How to Make Resin Art

9 Materials
2 Hours
Hey Everyone, Jeremy Hoffpauir here. In this article, I show you how to make resin art on a canvas. I use multiple techniques to create cells and unique blending, which are both unique resin art effects.
Gather Materials
I like working with Epoxy Resin in case you haven't noticed.
I had a small amount of material left over from my  epoxy resin table project I completed last month, so I decided to make resin art on a canvas. Check out the materials section of this post for a complete list.
Prepare Work Surface
I receive a ton of questions about my epoxy resin work surface.  So, I’ll take a quick minute to explain.
In an effort to reduce the epoxy resin mess (run-off), I attached four 2×4’s to the underside of my outfeed table a few months ago.  The 2×4’s suspend the work piece in the air.
Additionally, I used 2×4’s around the table below the plywood top to create a tub.
I sealed the underside of the table with silicone caulk to prevent leaking.
Ultimately, the underside of the outfeed table is a tub which collects the epoxy as it runs off the work piece.
The outfeed table is attached to my table saw with magnets.
To use the table, I pull it away from the table saw and flip it over.
Prepare Paint and Epoxy Resin
First, I added the white acrylic paint in a plastic cup.  The acrylic paint will add color to the epoxy resin.
White was my base color, so I used a large measuring cup because I needed roughly 8 ounces.  I mixed the other colors in a small plastic cup.
I used roughly 1 tablespoon per 4 ounces of epoxy resin.  Keep in mind, the amount of acrylic paint is not an exact science.
One tablespoon per 4 ounces produced a nice color for me.
Next, I mixed 24 ounces (12 ounces of epoxy, 12 ounces of hardener) of epoxy resin.
Mix Paint and Epoxy Resin
I mixed the 24 ounces epoxy resin by stirring gently with a mixing stick.
While stirring, the epoxy resin will get thick and cloudy.  It will start to get easier to stir and become clear again  after a few minutes of mixing.
Next, I poured roughly 4 ounces in each small cup with acrylic paint.  I poured 8 ounces into the large mixing cup with my base color, which is white.
Then, I mixed the paint with the epoxy resin.  It is important to make certain the paint is completely mixed with the resin.
Pour Base Color
I poured the white epoxy resin on top of the canvas.
Next, I rubbed the white resin to ensure it completely covered the canvas. The base color is necessary for the ‘lacing effect’.
The ‘lacing effect’ is achieved when a different color is poured on top of the white resin and heat is applied with a heat gun. More on this in a later step.
Pour Colors
There is no right or wrong way to pour the colors on the canvas.  I did not have a plan I just sort of went with it.
First, I poured the sand color.
Next, I poured the gray and aqua colors.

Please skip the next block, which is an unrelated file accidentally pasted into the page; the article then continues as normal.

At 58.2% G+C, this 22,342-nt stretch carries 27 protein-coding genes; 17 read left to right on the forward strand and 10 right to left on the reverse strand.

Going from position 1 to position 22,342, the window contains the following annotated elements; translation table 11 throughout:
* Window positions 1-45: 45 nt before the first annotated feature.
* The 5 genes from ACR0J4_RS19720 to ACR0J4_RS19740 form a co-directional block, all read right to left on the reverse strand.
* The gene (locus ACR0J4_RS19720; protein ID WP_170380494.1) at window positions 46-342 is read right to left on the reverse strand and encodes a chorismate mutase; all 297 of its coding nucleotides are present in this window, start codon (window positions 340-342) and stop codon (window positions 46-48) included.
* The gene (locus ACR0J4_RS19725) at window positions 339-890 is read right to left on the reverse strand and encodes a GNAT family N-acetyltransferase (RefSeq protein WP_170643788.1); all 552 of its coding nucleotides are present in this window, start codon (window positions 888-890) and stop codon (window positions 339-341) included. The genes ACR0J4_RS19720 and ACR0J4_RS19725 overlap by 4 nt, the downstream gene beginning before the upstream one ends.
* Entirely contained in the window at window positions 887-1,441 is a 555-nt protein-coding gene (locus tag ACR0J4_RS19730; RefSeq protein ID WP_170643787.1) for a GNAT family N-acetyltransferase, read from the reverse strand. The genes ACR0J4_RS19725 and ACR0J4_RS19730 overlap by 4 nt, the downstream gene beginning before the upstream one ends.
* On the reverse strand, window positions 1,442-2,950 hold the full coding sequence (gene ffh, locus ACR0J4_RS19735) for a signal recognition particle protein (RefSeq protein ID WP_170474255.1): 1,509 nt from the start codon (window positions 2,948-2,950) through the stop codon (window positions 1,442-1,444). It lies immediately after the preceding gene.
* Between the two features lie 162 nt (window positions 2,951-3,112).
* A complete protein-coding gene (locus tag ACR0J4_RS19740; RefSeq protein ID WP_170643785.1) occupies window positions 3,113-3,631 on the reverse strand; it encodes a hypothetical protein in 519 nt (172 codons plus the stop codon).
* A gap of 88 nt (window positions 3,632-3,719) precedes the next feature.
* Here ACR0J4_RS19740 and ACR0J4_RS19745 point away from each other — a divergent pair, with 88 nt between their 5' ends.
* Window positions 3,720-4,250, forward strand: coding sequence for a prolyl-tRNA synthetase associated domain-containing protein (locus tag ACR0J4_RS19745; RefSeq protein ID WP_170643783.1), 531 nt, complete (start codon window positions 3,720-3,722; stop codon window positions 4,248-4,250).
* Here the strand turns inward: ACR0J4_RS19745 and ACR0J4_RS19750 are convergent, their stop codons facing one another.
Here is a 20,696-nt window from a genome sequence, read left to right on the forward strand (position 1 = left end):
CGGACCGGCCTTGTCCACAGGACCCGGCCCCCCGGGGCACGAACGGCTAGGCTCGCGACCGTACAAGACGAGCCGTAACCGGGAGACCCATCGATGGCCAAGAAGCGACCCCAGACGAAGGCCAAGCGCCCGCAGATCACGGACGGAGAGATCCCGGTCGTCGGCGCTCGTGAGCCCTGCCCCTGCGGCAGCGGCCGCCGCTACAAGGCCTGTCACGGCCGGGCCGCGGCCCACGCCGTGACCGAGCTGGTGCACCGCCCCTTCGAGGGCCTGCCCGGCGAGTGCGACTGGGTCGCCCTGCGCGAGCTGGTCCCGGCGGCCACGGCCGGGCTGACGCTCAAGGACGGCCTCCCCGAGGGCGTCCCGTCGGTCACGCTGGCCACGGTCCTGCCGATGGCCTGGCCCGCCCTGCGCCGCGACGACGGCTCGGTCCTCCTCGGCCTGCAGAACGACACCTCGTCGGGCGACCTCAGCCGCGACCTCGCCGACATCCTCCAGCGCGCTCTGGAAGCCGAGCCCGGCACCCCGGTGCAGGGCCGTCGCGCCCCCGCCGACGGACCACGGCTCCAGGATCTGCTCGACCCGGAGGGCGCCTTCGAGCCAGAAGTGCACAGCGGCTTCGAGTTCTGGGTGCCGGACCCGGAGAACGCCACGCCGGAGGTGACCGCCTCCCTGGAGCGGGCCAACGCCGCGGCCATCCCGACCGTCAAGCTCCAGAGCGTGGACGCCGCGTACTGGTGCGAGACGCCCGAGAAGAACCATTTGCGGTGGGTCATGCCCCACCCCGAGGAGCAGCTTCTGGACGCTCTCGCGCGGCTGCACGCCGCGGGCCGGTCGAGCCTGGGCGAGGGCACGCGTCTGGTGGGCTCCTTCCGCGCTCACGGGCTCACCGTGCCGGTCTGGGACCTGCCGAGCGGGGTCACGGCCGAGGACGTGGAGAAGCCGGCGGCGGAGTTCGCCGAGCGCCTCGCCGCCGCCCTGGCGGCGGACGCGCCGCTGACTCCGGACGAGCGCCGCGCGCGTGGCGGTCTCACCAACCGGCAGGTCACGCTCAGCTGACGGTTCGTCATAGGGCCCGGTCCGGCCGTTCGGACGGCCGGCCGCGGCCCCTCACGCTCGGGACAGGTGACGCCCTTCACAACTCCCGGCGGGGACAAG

Then, I poured the blue color near the top of the canvas.
Heat Gun to Merge Colors
I used a heat gun to merge the different colors by moving the resin with heat.
This creates unique resin art effects because the colors blend together.
Additionally, the white (base) color becomes more visible.
Make Resin Art Effects
The next 2 layers I poured were mixed with silicone oil.
I mixed  5 drops of silicone oil per 4 ounces of resin.  This is not an exact measurement – this amount just seemed right to me.
I mixed the silicone oil with the resin in the mixing cup.  I’ve seen people drop dispersing agents directly on the resin, but that didn’t seem right to me.
The silicone oil is a dispersing agent, which adds multiple effects to the art piece such as lacing and cells.
I allowed the base layers to sit for 10 minutes before I applied the resin with silicone oil.
First, I applied the aqua blue to the top of the canvas just above the blue layer.
Then, I used my heat gun to work the resin into the other colors.  I really started to make cool patterns.
Next, I applied the dark grey resin with silicon oil across the top.  I decided to bring some of the dark grey into the middle of the art piece.
Move Resin Art on Canvas
I should have realized the resin would congregate to the middle of the canvas because of it’s weight; however, I didn’t until it happened.
This turned out to be a good thing because it added to the unique patterns.
I moved the resin around by lifting the canvas and tilting the canvas in different angles.
Next, I moved the resin with the heat gun until the pattern looked good.
I did this until I was happy with the patterns.
Lacing Effect
Resin Art Lacing Effect
Resin Art Cells
Resin Art Cell Colors
Final Thoughts
Final Thoughts
I hope you learned how to make resin art on a canvas and you decide to make one of your own.  If you do, please share in the comments below.
Also, this project was a lot of fun & I will definitely do another one again soon.  I’ll probably do a ‘dirty pour’ because this technique produces very cool effects.

Resources for this project:
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Jeremy Hoffpauir
Want more details about this and other DIY projects? Check out my blog post!
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3 of 5 comments
  • Abigail Ellis Abigail Ellis on Nov 30, 2017
    This looks super complicated but your step by step really helped break it down into manageable pieces! Thanks so much for such a helpful step by step

    Also this looks awesome!!

  • Elizabeth Booth Elizabeth Booth on Dec 31, 2020

    I've never worked with resin before, but have admired this every time it see these pieces. This is beautiful and I can't wait to try it.